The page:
While some smaller school districts have implemented security measures like metal detectors and clear backpacks, APS said its best tool is “See something, Say something.”

“The fact of the matter is, a lot of people understand the seriousness of this. So when someone makes a foolish decision, it is not uncommon for someone else to know about it,” said Elder.

In dozens of police reports, KOB 4 combed through, that is the case. A weapon is reported, and APS police track it down.

Through those reports, we found most weapons on campus were found in a student’s backpack. Some students carried them, and others were found in cars.

That’s what happened last year when “See something, Say something” didn’t work in time to save Andrew Burson.

“He knew there was a weapon in the car because it was being flashed around,” said Lilia Trejo, Marco’s grandmother.

Witnesses told police 14-year-old Marco Trejo stole a gun from Burson before the shooting.

When Burson went to get that gun back, Trejo started shooting.

According to friends, Burson had an unregistered “ghost gun.” Burson’s dad doesn’t know how, if, or when he would have gotten a hold of that.

“This was a shocker. They don’t have no guns, you know. No money to purchase one. No way to get them. That was the furthest thing from my mind,” said Lilia Trejo.

Trejo, now 16, took a plea deal this year: guilty to murder in the second-degree. He’ll stay locked up at the New Mexico Youth Diagnostic Development Center until he’s 21.

His plea ensured he would have the opportunity to start over. But it’s not the life Trejo imagined for her grandson; a once-a-week visit, and a future she knows, is murky.

“I always thought that was something other families went through, not mine. You know, obviously they were doing wrong, and they should have known. Well, that’s not always the case. It can happen to anyone,” said Trejo.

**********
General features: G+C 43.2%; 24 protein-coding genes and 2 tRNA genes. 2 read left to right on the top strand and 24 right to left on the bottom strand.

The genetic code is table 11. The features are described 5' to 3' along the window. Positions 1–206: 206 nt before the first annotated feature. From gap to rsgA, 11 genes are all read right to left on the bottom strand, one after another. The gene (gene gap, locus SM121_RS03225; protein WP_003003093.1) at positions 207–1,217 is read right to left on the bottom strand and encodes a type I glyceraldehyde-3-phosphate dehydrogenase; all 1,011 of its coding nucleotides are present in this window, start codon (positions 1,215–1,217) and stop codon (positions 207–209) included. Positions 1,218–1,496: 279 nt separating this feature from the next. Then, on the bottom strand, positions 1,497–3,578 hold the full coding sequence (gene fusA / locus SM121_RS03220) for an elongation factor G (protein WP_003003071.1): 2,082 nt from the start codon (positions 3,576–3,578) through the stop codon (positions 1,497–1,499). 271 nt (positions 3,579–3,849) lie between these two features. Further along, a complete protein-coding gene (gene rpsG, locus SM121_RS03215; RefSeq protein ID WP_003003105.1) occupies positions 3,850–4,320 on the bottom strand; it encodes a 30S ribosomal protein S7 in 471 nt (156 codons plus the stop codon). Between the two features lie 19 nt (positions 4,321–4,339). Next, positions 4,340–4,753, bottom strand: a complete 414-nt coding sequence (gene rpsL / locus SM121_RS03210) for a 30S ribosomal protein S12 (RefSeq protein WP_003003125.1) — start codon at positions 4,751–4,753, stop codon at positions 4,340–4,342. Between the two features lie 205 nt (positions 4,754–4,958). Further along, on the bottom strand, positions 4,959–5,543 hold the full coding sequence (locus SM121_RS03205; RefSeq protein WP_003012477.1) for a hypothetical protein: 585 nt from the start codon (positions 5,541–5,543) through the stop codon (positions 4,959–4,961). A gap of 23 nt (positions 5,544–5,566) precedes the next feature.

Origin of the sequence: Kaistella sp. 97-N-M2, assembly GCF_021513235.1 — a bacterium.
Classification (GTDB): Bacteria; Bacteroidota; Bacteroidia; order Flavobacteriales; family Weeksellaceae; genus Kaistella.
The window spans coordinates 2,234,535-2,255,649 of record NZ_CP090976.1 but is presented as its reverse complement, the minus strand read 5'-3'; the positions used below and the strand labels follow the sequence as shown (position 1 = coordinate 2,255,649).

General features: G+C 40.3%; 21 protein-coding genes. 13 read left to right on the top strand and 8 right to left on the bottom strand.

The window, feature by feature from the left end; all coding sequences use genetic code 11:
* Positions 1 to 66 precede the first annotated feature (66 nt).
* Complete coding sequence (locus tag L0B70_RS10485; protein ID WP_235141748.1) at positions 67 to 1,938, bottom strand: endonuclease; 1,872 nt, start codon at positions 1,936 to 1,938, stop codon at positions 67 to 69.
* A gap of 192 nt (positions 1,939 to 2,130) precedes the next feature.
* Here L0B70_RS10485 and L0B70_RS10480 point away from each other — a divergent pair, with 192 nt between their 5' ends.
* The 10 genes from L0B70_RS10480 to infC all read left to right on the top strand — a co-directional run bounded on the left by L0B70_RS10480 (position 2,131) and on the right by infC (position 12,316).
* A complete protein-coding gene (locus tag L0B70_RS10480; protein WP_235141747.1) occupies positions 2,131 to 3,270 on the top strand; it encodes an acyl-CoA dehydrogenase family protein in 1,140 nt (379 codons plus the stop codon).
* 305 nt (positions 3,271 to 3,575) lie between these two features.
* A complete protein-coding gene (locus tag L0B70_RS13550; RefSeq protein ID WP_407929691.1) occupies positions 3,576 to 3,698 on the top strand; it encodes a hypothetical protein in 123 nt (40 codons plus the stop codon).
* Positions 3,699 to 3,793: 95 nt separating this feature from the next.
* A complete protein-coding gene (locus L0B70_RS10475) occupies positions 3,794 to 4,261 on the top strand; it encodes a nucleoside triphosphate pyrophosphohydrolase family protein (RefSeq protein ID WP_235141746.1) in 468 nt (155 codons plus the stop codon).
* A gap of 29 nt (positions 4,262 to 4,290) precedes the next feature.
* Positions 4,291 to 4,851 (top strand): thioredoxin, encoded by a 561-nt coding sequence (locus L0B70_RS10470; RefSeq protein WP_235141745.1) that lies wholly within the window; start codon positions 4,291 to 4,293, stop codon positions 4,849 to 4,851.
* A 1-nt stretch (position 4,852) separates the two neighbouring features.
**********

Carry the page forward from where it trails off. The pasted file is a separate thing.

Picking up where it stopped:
While she didn’t see this coming, maybe someone did.

“There’s a lot of our kids that are going through a lot at school and when they come home, they don’t share it. Do the schools miss it? Probably. Do the teachers see it? Probably,” said Trejo.

“I’d heard there were problems at the school, but I’d always ask Andrew ‘Is everything going ok? Are there any issues?’ ‘No, no everything’s fine.’ And I should have asked leading questions reaching further into it,” said Burson.

Burson said he would give anything to get that opportunity back.

“He was a class clown too, always cutting up,” he said.

Now, he’ll work to make sure this doesn’t happen to any other family.

“The way I view it is, anger caused this death and destroyed two families when it comes down to it,” he said.

The gun involved in the West Mesa High School shooting has never been found. It’s believed that when Trejo was running away, he tossed it, but it never turned up throughout the investigation.

Both families worry about where it could be now.

All other guns found on campus are turned over to law enforcement for analysis. An Albuquerque Police Department spokesperson said he’s aware of at least one of those weapons being involved in other shootings.

KOB wants to disclose that Lilia Trejo is a KOB employee who is not involved in the news department.